As she walked through the villages of Tangail and then met the women in Sundarban, she whispered, ” I see what you meant by feeling the generosity of spirit and the innocence of the people” that moves you.
Paul Sheehan used one phrase throughout the trip whenever he spoke to me, “I am feeling very protective of you”. This was his way to showing what he later understood as “Maya”. By the end of the trip he hugged the Experience Bangladesh team and said, “I feel Maya for you.” As he used his intuition to find the path back to the boat from Laodep, where we went to meet the women from the MRDI project, he commented, “Now I understand why you are so passionate about highlighting Bangladesh and why its so important to preserve the way of life of these people.”
He enjoyed the trip to the fullest, always the first to join a dance mob, the last to leave the table after relishing every bite on his plate, the first to start a conversation with strangers and the one who asked the most difficult questions on the group : )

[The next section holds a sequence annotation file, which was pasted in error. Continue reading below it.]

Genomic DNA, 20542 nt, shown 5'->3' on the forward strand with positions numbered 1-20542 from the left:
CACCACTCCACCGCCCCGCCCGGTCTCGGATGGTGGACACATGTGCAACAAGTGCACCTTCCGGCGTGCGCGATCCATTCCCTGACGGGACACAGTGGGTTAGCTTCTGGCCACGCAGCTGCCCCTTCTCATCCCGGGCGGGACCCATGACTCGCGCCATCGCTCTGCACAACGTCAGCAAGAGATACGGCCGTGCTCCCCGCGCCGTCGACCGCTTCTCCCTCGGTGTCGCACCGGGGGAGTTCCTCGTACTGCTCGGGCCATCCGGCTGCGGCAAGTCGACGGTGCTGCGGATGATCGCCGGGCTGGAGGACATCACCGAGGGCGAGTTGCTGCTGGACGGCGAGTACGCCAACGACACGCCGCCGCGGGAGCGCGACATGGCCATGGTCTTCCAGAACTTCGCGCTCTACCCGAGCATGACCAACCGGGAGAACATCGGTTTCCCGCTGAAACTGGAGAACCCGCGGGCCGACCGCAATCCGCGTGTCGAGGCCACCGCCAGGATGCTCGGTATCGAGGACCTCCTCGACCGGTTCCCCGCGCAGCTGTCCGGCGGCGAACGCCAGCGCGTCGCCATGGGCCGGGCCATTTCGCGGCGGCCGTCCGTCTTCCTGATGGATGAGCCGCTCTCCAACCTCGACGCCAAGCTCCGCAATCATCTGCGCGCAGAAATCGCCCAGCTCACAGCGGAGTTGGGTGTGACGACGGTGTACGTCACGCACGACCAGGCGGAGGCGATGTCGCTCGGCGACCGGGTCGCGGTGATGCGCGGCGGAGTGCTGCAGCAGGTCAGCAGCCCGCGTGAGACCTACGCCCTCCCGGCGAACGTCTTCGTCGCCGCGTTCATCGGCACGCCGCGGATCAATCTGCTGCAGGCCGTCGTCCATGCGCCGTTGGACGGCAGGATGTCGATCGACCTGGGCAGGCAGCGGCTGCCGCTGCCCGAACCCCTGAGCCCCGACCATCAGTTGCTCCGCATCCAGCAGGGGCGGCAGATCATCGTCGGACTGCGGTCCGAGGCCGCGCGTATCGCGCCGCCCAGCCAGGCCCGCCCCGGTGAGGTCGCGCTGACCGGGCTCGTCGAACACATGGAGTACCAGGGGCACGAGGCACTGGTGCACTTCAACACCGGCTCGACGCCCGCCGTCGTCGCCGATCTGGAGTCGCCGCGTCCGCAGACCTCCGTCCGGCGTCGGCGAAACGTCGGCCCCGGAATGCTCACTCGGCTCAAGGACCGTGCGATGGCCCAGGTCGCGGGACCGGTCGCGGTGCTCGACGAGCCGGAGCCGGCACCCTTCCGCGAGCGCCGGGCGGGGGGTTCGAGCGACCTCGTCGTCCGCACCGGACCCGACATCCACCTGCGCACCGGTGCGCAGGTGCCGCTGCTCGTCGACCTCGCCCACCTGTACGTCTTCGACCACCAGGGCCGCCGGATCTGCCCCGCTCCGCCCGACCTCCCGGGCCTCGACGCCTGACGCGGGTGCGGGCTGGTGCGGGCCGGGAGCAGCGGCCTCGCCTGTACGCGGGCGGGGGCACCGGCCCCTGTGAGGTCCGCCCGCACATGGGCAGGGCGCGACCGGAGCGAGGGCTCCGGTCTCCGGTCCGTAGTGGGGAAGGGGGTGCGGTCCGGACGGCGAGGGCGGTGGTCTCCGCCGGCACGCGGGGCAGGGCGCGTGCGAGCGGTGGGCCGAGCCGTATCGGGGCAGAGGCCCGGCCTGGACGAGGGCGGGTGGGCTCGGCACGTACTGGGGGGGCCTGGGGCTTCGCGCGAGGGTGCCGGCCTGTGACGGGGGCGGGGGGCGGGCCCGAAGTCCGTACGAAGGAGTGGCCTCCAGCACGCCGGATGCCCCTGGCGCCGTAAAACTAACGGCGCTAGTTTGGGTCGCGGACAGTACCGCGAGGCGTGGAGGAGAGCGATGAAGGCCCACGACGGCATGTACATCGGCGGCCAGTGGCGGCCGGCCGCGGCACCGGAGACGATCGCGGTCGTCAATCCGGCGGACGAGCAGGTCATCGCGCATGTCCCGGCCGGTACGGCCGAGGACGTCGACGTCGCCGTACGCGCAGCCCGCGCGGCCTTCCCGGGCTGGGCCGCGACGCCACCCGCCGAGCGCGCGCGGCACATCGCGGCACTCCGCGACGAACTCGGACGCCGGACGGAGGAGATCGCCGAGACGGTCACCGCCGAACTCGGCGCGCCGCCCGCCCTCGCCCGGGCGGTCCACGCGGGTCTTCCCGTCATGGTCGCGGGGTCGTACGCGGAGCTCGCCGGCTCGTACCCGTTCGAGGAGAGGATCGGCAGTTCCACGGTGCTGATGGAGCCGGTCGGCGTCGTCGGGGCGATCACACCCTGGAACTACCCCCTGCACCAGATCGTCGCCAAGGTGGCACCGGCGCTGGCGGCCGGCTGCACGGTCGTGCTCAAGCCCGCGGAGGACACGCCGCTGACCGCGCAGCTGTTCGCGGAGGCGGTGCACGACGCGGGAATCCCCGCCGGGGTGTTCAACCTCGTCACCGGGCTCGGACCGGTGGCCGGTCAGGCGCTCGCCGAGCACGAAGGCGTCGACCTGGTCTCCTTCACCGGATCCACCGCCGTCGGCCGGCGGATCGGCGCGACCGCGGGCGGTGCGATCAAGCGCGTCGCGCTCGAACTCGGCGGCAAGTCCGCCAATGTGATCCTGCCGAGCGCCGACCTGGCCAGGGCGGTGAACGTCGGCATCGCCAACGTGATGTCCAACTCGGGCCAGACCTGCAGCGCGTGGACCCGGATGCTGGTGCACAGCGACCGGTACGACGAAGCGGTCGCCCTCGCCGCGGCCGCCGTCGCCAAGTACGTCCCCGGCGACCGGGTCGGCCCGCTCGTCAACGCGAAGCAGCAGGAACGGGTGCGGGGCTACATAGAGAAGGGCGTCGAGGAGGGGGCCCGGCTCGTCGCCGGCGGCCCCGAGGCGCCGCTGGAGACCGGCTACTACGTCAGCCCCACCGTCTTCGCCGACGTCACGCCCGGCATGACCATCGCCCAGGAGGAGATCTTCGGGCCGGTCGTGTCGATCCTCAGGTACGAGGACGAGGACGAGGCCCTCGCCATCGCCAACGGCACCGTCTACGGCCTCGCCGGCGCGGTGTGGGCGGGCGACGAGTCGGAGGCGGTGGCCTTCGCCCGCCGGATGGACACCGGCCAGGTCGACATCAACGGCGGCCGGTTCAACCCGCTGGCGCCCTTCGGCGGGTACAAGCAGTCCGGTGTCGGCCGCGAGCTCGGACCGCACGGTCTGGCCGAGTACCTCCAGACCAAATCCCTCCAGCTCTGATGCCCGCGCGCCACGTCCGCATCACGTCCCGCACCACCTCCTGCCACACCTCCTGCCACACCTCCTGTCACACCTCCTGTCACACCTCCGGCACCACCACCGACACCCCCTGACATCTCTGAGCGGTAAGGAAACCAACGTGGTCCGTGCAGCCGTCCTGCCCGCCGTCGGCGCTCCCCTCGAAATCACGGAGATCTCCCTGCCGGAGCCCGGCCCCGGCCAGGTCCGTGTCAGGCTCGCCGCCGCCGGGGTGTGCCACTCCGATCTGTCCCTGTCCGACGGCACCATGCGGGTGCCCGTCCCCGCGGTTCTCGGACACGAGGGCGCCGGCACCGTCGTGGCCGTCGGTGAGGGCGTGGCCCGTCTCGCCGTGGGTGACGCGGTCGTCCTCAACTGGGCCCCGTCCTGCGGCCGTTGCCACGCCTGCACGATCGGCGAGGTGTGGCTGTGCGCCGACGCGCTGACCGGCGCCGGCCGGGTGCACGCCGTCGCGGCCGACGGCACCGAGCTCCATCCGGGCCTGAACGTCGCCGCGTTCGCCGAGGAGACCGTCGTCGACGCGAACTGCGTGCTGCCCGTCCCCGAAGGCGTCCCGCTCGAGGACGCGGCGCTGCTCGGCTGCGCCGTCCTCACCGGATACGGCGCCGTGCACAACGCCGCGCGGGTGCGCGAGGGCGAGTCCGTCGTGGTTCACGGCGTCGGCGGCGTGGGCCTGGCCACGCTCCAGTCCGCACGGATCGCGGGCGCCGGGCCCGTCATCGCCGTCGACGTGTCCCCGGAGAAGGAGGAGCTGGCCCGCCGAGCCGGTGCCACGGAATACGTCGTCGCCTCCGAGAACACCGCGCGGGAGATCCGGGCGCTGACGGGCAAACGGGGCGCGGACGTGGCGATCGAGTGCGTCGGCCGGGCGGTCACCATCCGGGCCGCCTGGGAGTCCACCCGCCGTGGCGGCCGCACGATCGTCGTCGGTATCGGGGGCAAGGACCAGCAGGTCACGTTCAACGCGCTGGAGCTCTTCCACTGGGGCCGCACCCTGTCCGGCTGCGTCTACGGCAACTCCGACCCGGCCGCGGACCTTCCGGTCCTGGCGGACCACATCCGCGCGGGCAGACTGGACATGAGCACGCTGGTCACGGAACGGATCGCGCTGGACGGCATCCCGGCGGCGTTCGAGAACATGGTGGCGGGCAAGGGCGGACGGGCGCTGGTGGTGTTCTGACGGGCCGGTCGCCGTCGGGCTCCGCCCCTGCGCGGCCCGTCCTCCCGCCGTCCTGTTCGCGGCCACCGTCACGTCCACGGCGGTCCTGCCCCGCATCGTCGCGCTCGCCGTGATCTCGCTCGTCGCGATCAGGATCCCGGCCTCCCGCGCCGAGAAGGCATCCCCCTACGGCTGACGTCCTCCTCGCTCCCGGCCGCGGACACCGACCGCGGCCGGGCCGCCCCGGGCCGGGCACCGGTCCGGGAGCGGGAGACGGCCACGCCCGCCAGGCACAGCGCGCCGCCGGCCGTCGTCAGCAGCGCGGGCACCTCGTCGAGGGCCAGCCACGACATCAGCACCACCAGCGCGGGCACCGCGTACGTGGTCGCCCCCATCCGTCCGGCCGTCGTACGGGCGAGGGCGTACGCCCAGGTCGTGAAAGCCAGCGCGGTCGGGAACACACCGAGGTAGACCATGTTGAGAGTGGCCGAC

Helen Anderson sent us an email raving about the National Assembly Building and how envious her architect friends were of her for going to the land where this magnificent structure stood. Our Experience Bangladesh got to work in a heart beat and Samad pulled out rabbits out of his bag of tricks making is possible for all of us to not only visit the Parliament Building, private tour and all, but also managed a luncheon in the auspicious compound. The parliamentary session chamber was a “goosebump” experience for all of us. Throughout the trip, Helen bonded with the team asking deep philosophical questions about what sustainable tourism meant for Bangladesh. We found ourselves simply saying, “Its all we have got and the ONLY way we can practice tourism”.